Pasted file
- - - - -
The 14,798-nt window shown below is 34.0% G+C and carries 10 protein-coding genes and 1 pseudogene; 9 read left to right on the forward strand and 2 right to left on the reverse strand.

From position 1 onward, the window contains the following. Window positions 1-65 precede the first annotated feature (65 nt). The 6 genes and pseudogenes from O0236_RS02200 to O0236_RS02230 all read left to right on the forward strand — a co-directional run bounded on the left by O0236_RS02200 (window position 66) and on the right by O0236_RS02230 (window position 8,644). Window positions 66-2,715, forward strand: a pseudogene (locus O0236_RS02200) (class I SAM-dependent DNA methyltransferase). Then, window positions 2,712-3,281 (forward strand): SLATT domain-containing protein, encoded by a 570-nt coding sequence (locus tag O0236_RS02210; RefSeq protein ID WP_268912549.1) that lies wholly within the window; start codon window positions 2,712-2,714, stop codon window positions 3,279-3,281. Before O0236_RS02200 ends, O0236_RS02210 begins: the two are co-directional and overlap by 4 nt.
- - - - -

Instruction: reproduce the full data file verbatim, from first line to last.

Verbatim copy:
The 14,798-nt window shown below is 34.0% G+C and carries 10 protein-coding genes and 1 pseudogene; 9 read left to right on the forward strand and 2 right to left on the reverse strand.

From position 1 onward, the window contains the following. Window positions 1-65 precede the first annotated feature (65 nt). The 6 genes and pseudogenes from O0236_RS02200 to O0236_RS02230 all read left to right on the forward strand — a co-directional run bounded on the left by O0236_RS02200 (window position 66) and on the right by O0236_RS02230 (window position 8,644). Window positions 66-2,715, forward strand: a pseudogene (locus O0236_RS02200) (class I SAM-dependent DNA methyltransferase). Then, window positions 2,712-3,281 (forward strand): SLATT domain-containing protein, encoded by a 570-nt coding sequence (locus tag O0236_RS02210; RefSeq protein ID WP_268912549.1) that lies wholly within the window; start codon window positions 2,712-2,714, stop codon window positions 3,279-3,281. Before O0236_RS02200 ends, O0236_RS02210 begins: the two are co-directional and overlap by 4 nt.